Energy Metabolism Core
MissionThe mission of this core is to perform reliable and reproducible measurements of energy expenditure and substrate oxidation in humans using indirect calorimetry.
ABOUT THIS CORE
The Energy Metabolism Core daily operations are overseen by Crystal Traylor, N.P., whereas Drs. Eric Ravussin and Leanne Redman provide scientific oversight of all assessments, instrumentation, and measurement quality control.
The core utilizes indirect calorimetry to measure energy expenditure. We have 13 portable bedside metabolic carts (Deltatrac IITM and MAX-II) in service, which allow for measurements of energy expenditure and substrate oxidation under resting conditions. Using these devices, we can also measure acute and chronic changes in energy metabolism in response to thermogenic compounds and ambient temperature, as well as the response to various dietary and exercise treatments.
Pennington Biomedical currently has two whole-room calorimeters, or metabolic chambers. The room calorimeters are used to assess energy expenditure over 24 hours, as well as components of energy expenditure such as sleeping metabolic rate, spontaneous physical activity, and the thermic response to meals. The customized software platform outputs minute-by-minute data also allowing for the assessment of acute effects. Each chamber has an approximate volume of 27,000 L and was designed to provide a pleasant ambiance for study participants.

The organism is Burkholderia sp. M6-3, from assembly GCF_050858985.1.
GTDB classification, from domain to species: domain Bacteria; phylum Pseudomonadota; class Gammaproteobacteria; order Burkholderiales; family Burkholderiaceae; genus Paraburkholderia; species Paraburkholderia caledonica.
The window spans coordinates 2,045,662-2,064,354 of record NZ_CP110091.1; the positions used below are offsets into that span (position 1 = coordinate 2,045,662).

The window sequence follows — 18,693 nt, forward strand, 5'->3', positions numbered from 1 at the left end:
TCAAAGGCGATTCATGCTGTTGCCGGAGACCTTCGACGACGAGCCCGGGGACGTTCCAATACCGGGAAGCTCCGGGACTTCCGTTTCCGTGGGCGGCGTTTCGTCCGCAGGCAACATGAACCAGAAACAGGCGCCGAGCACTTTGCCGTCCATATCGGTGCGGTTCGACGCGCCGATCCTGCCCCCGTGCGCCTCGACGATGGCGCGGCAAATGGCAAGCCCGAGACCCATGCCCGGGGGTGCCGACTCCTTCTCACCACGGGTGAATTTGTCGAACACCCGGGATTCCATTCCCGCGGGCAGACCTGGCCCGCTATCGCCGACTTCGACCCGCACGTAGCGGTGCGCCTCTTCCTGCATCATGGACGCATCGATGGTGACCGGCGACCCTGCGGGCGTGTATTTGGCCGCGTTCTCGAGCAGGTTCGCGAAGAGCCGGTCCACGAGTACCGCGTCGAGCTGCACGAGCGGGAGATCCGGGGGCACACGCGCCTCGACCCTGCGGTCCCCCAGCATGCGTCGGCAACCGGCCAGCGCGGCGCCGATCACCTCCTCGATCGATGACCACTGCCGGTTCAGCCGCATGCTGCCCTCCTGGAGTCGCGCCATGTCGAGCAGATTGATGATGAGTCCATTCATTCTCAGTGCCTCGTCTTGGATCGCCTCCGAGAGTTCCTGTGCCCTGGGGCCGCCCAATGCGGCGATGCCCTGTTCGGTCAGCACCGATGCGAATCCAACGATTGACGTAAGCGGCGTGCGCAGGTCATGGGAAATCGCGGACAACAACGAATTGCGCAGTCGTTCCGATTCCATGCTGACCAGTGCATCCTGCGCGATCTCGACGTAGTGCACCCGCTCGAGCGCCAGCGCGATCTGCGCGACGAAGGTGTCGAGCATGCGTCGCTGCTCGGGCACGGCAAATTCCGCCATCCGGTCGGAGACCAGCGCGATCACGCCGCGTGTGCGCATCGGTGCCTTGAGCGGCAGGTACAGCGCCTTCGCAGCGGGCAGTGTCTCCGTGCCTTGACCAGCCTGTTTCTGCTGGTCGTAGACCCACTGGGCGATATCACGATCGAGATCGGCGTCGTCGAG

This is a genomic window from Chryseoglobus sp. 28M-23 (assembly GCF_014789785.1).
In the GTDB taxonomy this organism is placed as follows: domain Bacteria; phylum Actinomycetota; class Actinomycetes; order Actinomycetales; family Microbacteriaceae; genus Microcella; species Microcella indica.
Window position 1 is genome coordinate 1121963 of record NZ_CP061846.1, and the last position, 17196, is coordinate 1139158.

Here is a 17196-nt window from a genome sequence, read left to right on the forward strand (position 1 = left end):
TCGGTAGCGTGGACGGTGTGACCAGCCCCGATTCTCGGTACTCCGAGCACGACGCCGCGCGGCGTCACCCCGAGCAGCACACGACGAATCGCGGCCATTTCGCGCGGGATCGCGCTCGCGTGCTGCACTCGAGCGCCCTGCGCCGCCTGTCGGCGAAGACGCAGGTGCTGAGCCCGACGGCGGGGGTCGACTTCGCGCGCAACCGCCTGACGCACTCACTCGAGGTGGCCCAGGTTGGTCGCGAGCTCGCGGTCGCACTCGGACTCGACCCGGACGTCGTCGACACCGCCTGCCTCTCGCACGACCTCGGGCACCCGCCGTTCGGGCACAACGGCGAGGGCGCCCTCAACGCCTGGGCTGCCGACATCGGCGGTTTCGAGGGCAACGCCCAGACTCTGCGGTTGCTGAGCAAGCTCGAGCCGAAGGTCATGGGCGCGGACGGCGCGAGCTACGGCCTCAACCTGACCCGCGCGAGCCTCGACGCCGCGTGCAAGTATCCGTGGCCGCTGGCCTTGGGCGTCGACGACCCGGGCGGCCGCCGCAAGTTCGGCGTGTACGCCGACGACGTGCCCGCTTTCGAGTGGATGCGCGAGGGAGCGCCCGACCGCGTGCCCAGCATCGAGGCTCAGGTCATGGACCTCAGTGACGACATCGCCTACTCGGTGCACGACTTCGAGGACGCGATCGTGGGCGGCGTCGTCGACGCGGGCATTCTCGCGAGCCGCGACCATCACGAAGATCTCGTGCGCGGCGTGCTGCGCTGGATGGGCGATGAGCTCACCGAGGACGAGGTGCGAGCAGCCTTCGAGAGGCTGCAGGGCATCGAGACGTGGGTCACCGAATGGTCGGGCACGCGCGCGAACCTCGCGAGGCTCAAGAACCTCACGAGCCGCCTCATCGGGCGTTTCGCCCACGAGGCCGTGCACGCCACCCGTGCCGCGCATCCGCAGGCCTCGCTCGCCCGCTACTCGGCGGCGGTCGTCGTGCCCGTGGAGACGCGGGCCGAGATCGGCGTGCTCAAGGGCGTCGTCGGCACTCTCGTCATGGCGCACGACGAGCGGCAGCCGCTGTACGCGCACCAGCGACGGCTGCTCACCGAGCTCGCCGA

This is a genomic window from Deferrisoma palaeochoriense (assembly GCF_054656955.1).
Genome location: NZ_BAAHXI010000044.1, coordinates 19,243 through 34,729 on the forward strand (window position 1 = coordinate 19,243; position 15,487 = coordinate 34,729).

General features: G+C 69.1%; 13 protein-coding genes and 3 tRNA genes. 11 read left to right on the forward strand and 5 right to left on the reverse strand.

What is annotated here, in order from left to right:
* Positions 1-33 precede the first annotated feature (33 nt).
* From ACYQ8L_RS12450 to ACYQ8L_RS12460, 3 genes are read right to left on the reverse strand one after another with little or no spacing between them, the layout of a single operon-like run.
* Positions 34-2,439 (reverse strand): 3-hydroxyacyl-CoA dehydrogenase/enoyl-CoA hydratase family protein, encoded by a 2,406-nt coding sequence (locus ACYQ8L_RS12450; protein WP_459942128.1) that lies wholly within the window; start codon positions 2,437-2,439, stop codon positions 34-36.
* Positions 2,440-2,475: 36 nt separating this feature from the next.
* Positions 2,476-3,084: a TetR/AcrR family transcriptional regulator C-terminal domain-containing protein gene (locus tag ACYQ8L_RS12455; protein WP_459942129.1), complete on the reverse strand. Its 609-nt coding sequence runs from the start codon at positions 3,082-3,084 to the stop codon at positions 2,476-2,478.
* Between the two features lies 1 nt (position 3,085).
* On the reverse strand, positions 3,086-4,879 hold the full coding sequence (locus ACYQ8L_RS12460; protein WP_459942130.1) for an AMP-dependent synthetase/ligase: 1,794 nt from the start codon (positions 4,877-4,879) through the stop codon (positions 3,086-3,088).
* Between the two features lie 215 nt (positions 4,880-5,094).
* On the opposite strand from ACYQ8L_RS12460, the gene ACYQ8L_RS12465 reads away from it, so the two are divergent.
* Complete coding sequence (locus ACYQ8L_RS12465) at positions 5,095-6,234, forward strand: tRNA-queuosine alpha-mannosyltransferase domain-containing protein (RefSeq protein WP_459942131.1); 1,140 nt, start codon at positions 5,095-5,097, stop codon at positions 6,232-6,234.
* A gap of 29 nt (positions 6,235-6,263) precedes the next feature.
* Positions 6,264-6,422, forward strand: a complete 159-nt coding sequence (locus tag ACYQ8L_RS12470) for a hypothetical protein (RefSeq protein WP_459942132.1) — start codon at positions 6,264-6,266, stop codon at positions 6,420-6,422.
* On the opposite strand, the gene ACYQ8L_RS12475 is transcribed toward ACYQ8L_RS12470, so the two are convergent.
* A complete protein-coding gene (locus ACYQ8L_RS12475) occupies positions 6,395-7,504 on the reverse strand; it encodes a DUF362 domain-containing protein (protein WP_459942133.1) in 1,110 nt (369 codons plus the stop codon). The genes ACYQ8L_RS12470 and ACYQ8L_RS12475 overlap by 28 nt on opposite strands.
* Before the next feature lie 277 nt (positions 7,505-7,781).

Within the next year, the Energy Metabolism Core will undergo substantial renovations. We will acquire new space to house a metabolic rate suite and two additional room calorimeters, one with a similar size of 27,000 L and one smaller (10,000 L) with the capacity to modify ambient temperature, which will allow for environmental studies. This work will be conducted mostly by Mr. Tyler Clement, our Biomedical Engineer.
Additionally, the core provides measurement of core body temperature, heart rate variability, and skin temperature by infrared imaging. Approximately 750 metabolic cart measurements and 150 metabolic chamber measurements are performed annually by the Energy Metabolism Core.
This core is supported by grant from National Institutes of Health, U.S. Department of Agriculture, and industry sponsors.